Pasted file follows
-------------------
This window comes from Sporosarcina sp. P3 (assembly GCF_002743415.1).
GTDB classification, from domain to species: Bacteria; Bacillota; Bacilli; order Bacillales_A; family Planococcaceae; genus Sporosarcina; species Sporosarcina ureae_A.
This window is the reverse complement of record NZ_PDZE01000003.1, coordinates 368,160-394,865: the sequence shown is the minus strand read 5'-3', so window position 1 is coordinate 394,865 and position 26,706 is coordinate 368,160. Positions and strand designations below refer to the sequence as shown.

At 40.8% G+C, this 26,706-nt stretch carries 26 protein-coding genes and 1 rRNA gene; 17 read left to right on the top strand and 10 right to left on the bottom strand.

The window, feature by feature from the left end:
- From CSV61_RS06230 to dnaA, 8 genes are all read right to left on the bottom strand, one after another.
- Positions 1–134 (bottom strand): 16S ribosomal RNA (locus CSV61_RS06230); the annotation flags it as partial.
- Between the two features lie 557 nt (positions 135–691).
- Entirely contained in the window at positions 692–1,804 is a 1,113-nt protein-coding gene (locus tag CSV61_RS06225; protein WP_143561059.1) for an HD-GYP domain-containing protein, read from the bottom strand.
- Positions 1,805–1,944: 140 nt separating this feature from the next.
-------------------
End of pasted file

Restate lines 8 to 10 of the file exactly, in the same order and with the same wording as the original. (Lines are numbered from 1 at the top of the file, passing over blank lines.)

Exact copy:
- Between the two features lie 557 nt (positions 135–691).
- Entirely contained in the window at positions 692–1,804 is a 1,113-nt protein-coding gene (locus tag CSV61_RS06225; protein WP_143561059.1) for an HD-GYP domain-containing protein, read from the bottom strand.
- Positions 1,805–1,944: 140 nt separating this feature from the next.